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The "JSONP as an Observable" Lesson is part of the full, Asynchronous Programming in JavaScript (with Rx.js Observables) course featured in this preview video. Here's what you'd learn in this lesson:

Now that Jafar has a working JSONP call, he converts it into an Observable. This creates the forEach and dispose functions required for subscribing to the Observable. When JSON data is received, the Observable calls the onNext and onCompleted.


Transcript from the "JSONP as an Observable" Lesson

>> [MUSIC]

>> Jafar: So how can we take this and turn it into an observable, so that instead of when we call search Wikipedia and immediately make new network requests, we want it to return an observable to us, which will on next us this array and then complete and then tell us it's done.

So an observable of one, in other words. So, we're going to show you how to create an observable, just gonna keep running files come into those. So whenever you wanna take an existing API and adapt it into an observable, we're gonna call this getWikipediaSearchResults. Remember that an observable is an object with only one method, the forEach method.

Right, and there's a helper function, which will return an observable. Actually, I'm gonna write it the long way, and then we're gonna convert it into the way that we saw before. So I'm gonna have a forEach method in here. And remember that that forEach method accepts an observer, which is three methods, on next, on error, and on completed.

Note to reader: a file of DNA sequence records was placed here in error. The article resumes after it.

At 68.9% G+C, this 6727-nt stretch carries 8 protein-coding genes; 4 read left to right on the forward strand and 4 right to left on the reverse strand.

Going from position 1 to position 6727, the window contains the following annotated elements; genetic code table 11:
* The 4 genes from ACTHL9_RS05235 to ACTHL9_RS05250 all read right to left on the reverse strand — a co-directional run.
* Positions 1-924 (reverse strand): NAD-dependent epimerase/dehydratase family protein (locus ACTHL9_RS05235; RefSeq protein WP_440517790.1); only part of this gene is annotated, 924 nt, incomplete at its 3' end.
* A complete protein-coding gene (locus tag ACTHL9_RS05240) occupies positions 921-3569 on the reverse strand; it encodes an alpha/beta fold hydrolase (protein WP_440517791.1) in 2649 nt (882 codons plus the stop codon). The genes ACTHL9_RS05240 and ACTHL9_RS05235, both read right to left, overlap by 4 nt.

That's the observer, that's the thing that we're sending information to. So in here, I'm actually gonna make this call to get JSON, the jQuery API.
>> Jafar: And inside of this code, instead of a learning, all I'm gonna do is send this information, in this case, I'm actually gonna just pull out data at one, which is the array of search results, to the observer.

Now at this point, we know we're never gonna call the observer ever again. Right, cuz the way jQuery API works, the JSON API just goes to the server, gets one thing, and then it finishes. So we wanna tell the consumer, hey, look, we're never gonna call you again.

And so we just tell them onCompleted, and that's how we create an observable with only one element in it. Now remember that we also have to return something else. Can anybody tell me what it is, when I forEach over an observable what has to be returned?
>> Speaker 2: A dispose.

>> Jafar: A subscription object with a dispose method on it, right? Because if I forEach over this observable, and half like a second later, maybe the network request taking a really long time, and I decide, I don't want that network request results. I need some way of cancelling that.

So we're gonna return an object with a dispose method. And in here, we have to sort of somehow cancel the request if possible. Now the interesting thing about this is that it's not really possible to cancel this request, and you're gonna come across this all the time. Most synchronous APIs don't have one of these four semantics that observable has.

The ability to deliver a value, the ability to deliver an error, the ability to say onCompleted, and the ability for the consumer to say, I don't want anymore data, those are the four semantics of an observable. But most asynchronous APIs only have maybe two or three or one.